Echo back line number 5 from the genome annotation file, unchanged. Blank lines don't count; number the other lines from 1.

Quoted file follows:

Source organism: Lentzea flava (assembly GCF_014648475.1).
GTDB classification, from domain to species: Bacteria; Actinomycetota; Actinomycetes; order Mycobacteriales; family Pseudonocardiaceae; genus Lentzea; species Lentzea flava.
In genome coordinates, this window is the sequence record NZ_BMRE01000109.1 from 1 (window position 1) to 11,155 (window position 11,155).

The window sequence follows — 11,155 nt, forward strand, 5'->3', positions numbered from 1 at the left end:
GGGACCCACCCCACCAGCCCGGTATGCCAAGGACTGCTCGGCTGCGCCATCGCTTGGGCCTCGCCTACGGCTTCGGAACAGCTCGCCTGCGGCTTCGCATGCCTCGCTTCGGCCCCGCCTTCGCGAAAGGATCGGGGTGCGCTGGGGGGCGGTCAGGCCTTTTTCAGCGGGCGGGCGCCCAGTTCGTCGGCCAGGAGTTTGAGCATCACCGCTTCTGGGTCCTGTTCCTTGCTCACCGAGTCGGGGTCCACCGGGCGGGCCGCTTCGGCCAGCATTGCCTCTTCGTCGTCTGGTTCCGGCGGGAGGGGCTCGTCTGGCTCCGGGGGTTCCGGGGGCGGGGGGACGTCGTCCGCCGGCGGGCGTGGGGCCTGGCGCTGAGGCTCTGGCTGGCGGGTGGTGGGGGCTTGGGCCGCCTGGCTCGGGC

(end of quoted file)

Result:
GGGACCCACCCCACCAGCCCGGTATGCCAAGGACTGCTCGGCTGCGCCATCGCTTGGGCCTCGCCTACGGCTTCGGAACAGCTCGCCTGCGGCTTCGCATGCCTCGCTTCGGCCCCGCCTTCGCGAAAGGATCGGGGTGCGCTGGGGGGCGGTCAGGCCTTTTTCAGCGGGCGGGCGCCCAGTTCGTCGGCCAGGAGTTTGAGCATCACCGCTTCTGGGTCCTGTTCCTTGCTCACCGAGTCGGGGTCCACCGGGCGGGCCGCTTCGGCCAGCATTGCCTCTTCGTCGTCTGGTTCCGGCGGGAGGGGCTCGTCTGGCTCCGGGGGTTCCGGGGGCGGGGGGACGTCGTCCGCCGGCGGGCGTGGGGCCTGGCGCTGAGGCTCTGGCTGGCGGGTGGTGGGGGCTTGGGCCGCCTGGCTCGGGC